It is not enough to simply put education materials in front of learners; we would also need to remove barriers to active learning. Research into learning has given us evidence-based ingredients that facilitate the acquisition of knowledge and skills. Some of these include safety, security, health; the support to overcome challenges when they arise; and access to diverse and contextual learning materials. Digital technology can help us with the last two; however, in order to extend safety, security, and health to every learner, we must get a bit more creative and, especially, a lot more kind.
In order to holistically address the safety, security, and health needs of young learners, we need to have supportive services/systems in every environment that they interact with, i.e., the home, community, and school. Take a look at teenage pregnancy as an example. If we want to address the alarming rates of school attrition due to teen pregnancy, we must support families with the information, capacity, and time to discuss sexual and reproductive health with the children in their care. We also need to do the same at the community level in case families are unable to do this, and in the event that a child manages to slip through the family and the community, we must have comprehensive sexual and reproductive health support at the school. Essentially, we have to ensure that anyone the child comes into contact with has the capacity to support their wellbeing or, at the very least, point them to someone who can.
After we have made education accessible and made environments supportive of learning and growth, we are still left with the situation where technological advancements render skills that took years to certify obsolete overnight. The rapidly changing labour market is a phenomenon that many governments are grappling with. A lot of the proposed solutions usually focus on STEM education at the expense of the humanities, a risky gamble. Our education institutions and structures can be optimized by focusing on learning skills and theories of knowledge so that students know how and where to look for information when they need to learn new concepts or skills, and media literacy so they can build the ability to discern information that is relevant from what is irrelevant to their learning. Basically, we need to move on from focusing most of our limited resources on trying to produce people who can do specific jobs to building people who know how to learn and apply their knowledge and skills towards their own growth and the development of their communities.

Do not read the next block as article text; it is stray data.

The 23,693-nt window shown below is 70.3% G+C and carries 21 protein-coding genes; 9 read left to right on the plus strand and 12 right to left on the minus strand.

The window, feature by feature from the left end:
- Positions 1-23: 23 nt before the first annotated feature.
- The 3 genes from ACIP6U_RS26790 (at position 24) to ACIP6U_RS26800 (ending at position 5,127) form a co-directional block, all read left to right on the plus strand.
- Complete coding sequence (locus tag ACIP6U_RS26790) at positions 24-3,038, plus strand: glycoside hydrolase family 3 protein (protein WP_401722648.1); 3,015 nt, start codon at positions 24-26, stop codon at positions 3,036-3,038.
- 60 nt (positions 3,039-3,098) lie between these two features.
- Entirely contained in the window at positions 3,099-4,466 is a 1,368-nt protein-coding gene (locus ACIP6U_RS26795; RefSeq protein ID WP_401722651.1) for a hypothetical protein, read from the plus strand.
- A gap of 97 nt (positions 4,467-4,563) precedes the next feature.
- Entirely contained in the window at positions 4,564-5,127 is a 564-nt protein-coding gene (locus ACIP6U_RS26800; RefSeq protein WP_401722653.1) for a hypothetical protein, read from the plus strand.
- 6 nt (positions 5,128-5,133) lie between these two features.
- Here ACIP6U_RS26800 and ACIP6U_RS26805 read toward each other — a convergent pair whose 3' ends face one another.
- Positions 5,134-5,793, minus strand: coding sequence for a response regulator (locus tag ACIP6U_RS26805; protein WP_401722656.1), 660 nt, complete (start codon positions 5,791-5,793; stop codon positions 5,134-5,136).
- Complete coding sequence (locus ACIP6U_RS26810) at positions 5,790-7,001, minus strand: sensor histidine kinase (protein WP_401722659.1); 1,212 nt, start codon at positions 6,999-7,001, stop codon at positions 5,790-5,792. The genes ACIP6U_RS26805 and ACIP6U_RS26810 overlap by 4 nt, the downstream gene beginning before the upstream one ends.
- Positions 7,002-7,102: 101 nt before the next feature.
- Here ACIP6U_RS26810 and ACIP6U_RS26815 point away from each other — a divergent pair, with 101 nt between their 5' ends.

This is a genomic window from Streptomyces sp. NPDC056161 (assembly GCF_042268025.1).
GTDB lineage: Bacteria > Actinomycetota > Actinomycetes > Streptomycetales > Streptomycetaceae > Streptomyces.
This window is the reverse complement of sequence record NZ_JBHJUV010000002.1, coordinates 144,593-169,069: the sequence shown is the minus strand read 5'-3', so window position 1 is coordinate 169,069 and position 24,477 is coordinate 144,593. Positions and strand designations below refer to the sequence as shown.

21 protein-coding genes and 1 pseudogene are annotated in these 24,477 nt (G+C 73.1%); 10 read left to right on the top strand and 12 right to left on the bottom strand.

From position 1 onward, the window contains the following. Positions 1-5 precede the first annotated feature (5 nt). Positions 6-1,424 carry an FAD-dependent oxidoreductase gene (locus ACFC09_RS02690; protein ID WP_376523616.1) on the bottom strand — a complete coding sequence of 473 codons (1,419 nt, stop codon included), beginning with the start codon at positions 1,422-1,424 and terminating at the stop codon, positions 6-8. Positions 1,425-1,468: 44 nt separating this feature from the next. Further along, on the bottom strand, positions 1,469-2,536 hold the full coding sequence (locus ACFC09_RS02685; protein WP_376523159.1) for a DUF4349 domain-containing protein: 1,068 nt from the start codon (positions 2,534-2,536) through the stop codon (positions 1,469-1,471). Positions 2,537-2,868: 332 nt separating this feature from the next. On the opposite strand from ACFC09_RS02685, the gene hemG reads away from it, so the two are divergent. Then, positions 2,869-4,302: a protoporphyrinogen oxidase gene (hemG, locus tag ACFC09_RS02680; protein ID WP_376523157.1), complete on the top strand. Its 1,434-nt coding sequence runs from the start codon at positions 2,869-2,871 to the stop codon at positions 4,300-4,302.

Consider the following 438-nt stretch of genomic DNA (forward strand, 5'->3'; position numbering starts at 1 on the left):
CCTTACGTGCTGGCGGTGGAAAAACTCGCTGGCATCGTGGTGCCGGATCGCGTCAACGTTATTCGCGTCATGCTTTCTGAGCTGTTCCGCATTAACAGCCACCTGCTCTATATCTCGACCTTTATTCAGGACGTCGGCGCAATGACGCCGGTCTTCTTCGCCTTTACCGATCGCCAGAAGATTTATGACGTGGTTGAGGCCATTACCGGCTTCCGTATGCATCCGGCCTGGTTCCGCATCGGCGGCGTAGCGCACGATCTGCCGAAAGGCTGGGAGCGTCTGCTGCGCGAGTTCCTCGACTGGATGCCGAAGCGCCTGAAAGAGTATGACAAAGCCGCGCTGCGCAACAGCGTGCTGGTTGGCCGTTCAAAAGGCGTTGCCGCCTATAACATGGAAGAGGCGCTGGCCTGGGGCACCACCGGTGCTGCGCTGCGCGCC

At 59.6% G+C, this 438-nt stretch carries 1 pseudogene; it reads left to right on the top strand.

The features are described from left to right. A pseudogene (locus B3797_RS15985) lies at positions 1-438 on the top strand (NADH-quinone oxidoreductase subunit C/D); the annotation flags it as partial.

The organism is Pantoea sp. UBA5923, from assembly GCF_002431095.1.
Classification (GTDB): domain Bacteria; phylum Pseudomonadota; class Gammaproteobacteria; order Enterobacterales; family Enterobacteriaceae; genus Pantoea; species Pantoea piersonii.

In order to make meaningful movement towards a world where all of us can thrive, we must recognize that the learners we are trying to educate exist in a world with real inequities that we must consider. It is past time we emancipated ourselves from the one-size-fits-all models we inherited from our colonizers because they were not designed FOR us, and therefore cannot meet our needs. We must think outside the four walls of the colonial classroom and reacquaint ourselves with indigenous systems of knowledge generation and transfer because, only by making use of all the resources, knowledge, and skills we have, and focusing on meeting the most vulnerable where they are, can we ensure that ALL of our people get a chance to build lives that meet their needs and the needs of their communities, countries, and our Africa.